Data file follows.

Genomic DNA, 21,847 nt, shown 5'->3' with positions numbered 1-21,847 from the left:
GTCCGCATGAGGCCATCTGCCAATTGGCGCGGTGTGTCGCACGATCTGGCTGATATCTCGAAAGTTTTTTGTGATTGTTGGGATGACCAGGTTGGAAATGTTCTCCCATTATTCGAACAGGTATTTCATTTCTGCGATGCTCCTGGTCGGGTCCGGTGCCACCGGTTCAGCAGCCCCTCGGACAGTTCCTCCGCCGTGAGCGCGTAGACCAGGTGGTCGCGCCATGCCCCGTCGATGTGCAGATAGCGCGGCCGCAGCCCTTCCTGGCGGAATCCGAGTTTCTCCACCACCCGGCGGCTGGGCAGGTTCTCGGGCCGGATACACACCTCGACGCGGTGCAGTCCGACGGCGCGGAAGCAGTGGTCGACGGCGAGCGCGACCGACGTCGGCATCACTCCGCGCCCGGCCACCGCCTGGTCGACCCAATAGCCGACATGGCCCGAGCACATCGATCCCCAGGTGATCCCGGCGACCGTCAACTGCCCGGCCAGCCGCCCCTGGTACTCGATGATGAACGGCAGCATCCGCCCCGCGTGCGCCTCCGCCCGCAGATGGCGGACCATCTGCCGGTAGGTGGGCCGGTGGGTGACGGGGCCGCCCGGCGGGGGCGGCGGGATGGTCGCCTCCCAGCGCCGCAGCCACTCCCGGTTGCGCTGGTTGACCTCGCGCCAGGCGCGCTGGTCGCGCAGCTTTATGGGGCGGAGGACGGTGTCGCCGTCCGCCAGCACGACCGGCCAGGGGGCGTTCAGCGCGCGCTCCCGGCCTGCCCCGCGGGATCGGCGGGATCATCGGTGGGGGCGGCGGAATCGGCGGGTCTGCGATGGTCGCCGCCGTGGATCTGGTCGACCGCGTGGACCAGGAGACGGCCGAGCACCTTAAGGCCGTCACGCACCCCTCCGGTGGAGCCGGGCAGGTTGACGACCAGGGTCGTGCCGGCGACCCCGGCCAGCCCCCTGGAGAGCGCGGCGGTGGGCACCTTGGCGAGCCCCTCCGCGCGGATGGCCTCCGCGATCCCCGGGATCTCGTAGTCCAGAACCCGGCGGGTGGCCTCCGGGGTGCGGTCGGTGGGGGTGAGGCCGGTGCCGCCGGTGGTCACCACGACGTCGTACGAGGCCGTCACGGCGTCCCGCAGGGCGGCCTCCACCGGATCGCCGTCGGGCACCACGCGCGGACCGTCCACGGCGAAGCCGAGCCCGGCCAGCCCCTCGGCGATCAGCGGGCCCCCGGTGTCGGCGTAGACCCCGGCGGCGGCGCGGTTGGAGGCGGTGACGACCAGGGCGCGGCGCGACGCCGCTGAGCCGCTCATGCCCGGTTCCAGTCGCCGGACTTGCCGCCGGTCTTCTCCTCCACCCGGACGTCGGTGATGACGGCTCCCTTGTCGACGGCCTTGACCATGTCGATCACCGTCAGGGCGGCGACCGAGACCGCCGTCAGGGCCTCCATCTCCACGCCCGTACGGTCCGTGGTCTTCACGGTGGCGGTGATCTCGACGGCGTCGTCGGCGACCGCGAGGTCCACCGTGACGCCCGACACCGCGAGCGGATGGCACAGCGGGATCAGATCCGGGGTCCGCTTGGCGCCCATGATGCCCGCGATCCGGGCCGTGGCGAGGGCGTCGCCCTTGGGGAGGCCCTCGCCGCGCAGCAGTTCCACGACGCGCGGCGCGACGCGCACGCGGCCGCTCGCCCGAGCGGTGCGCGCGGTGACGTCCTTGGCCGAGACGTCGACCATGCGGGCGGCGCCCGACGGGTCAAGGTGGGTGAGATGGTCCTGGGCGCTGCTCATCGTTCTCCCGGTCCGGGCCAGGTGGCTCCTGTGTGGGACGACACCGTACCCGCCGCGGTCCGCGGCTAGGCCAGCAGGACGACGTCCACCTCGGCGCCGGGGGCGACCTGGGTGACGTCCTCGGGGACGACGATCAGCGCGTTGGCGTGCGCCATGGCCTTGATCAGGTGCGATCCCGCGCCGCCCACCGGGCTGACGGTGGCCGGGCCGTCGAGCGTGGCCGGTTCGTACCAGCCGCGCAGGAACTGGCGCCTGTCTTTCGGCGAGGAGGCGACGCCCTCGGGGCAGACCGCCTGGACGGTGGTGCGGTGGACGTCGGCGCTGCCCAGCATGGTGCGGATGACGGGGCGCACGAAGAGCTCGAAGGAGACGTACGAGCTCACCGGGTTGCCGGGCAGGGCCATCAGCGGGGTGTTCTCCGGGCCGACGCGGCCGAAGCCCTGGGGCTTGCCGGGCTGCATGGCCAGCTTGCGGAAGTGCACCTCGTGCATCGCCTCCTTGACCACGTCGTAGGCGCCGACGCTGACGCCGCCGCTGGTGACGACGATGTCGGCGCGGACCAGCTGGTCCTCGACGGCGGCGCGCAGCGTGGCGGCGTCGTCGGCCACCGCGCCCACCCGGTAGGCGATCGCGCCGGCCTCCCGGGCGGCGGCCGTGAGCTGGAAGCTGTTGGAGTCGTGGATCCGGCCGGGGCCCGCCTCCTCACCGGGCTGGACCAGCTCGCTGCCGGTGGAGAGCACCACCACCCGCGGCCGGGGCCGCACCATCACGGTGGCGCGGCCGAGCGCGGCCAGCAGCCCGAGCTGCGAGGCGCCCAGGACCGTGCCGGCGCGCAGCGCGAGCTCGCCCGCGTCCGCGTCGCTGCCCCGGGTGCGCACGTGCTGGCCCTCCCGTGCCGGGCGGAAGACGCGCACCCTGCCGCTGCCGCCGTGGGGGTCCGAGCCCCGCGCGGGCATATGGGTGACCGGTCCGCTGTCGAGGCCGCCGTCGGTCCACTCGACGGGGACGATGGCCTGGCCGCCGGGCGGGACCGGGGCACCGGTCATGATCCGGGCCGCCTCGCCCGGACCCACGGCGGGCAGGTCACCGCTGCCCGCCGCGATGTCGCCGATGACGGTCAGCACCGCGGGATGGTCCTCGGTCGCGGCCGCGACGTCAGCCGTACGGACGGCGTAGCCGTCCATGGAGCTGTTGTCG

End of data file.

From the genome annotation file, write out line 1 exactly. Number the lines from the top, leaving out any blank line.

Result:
Genomic DNA, 21,847 nt, shown 5'->3' with positions numbered 1-21,847 from the left: